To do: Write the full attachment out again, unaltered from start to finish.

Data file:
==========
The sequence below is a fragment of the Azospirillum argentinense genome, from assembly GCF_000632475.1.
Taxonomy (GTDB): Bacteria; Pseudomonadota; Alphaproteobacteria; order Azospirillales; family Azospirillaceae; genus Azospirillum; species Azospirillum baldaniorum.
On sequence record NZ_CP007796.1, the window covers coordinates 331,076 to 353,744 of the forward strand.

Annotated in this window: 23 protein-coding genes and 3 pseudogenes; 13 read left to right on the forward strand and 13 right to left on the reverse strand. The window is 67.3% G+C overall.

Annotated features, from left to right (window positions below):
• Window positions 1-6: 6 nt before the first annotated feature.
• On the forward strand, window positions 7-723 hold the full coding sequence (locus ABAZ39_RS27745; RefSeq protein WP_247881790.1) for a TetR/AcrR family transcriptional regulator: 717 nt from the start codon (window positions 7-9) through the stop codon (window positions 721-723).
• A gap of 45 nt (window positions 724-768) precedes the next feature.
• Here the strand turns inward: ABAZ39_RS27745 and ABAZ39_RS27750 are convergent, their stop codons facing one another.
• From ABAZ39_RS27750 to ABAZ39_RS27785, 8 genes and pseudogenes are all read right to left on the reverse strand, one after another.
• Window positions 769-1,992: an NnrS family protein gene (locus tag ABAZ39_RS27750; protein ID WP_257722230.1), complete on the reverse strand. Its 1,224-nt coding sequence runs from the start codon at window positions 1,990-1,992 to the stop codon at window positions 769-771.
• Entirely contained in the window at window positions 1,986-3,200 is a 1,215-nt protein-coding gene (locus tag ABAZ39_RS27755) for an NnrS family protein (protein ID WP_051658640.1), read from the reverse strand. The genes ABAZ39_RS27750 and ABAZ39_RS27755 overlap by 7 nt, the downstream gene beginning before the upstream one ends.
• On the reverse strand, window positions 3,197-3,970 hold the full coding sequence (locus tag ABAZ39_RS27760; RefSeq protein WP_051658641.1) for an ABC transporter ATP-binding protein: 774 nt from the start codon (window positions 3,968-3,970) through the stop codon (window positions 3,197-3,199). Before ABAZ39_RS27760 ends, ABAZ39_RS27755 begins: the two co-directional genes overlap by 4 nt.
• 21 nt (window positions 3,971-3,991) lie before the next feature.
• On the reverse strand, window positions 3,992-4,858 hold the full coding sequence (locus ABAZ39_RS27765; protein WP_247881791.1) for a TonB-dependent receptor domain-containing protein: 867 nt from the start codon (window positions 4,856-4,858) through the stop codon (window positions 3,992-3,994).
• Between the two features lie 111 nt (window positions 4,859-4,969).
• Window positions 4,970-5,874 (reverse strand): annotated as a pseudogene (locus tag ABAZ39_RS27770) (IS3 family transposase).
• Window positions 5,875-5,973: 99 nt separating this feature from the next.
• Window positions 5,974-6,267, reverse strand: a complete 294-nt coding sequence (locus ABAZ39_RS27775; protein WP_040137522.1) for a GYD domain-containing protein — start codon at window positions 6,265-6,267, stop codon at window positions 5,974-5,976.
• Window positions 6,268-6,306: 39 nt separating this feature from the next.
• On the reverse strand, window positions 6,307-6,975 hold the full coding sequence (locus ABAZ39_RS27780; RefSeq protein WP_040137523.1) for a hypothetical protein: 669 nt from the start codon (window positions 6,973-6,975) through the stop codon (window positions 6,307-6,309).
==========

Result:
The sequence below is a fragment of the Azospirillum argentinense genome, from assembly GCF_000632475.1.
Taxonomy (GTDB): Bacteria; Pseudomonadota; Alphaproteobacteria; order Azospirillales; family Azospirillaceae; genus Azospirillum; species Azospirillum baldaniorum.
On sequence record NZ_CP007796.1, the window covers coordinates 331,076 to 353,744 of the forward strand.

Annotated in this window: 23 protein-coding genes and 3 pseudogenes; 13 read left to right on the forward strand and 13 right to left on the reverse strand. The window is 67.3% G+C overall.

Annotated features, from left to right (window positions below):
• Window positions 1-6: 6 nt before the first annotated feature.
• On the forward strand, window positions 7-723 hold the full coding sequence (locus ABAZ39_RS27745; RefSeq protein WP_247881790.1) for a TetR/AcrR family transcriptional regulator: 717 nt from the start codon (window positions 7-9) through the stop codon (window positions 721-723).
• A gap of 45 nt (window positions 724-768) precedes the next feature.
• Here the strand turns inward: ABAZ39_RS27745 and ABAZ39_RS27750 are convergent, their stop codons facing one another.
• From ABAZ39_RS27750 to ABAZ39_RS27785, 8 genes and pseudogenes are all read right to left on the reverse strand, one after another.
• Window positions 769-1,992: an NnrS family protein gene (locus tag ABAZ39_RS27750; protein ID WP_257722230.1), complete on the reverse strand. Its 1,224-nt coding sequence runs from the start codon at window positions 1,990-1,992 to the stop codon at window positions 769-771.
• Entirely contained in the window at window positions 1,986-3,200 is a 1,215-nt protein-coding gene (locus tag ABAZ39_RS27755) for an NnrS family protein (protein ID WP_051658640.1), read from the reverse strand. The genes ABAZ39_RS27750 and ABAZ39_RS27755 overlap by 7 nt, the downstream gene beginning before the upstream one ends.
• On the reverse strand, window positions 3,197-3,970 hold the full coding sequence (locus tag ABAZ39_RS27760; RefSeq protein WP_051658641.1) for an ABC transporter ATP-binding protein: 774 nt from the start codon (window positions 3,968-3,970) through the stop codon (window positions 3,197-3,199). Before ABAZ39_RS27760 ends, ABAZ39_RS27755 begins: the two co-directional genes overlap by 4 nt.
• 21 nt (window positions 3,971-3,991) lie before the next feature.
• On the reverse strand, window positions 3,992-4,858 hold the full coding sequence (locus ABAZ39_RS27765; protein WP_247881791.1) for a TonB-dependent receptor domain-containing protein: 867 nt from the start codon (window positions 4,856-4,858) through the stop codon (window positions 3,992-3,994).
• Between the two features lie 111 nt (window positions 4,859-4,969).
• Window positions 4,970-5,874 (reverse strand): annotated as a pseudogene (locus tag ABAZ39_RS27770) (IS3 family transposase).
• Window positions 5,875-5,973: 99 nt separating this feature from the next.
• Window positions 5,974-6,267, reverse strand: a complete 294-nt coding sequence (locus ABAZ39_RS27775; protein WP_040137522.1) for a GYD domain-containing protein — start codon at window positions 6,265-6,267, stop codon at window positions 5,974-5,976.
• Window positions 6,268-6,306: 39 nt separating this feature from the next.
• On the reverse strand, window positions 6,307-6,975 hold the full coding sequence (locus ABAZ39_RS27780; RefSeq protein WP_040137523.1) for a hypothetical protein: 669 nt from the start codon (window positions 6,973-6,975) through the stop codon (window positions 6,307-6,309).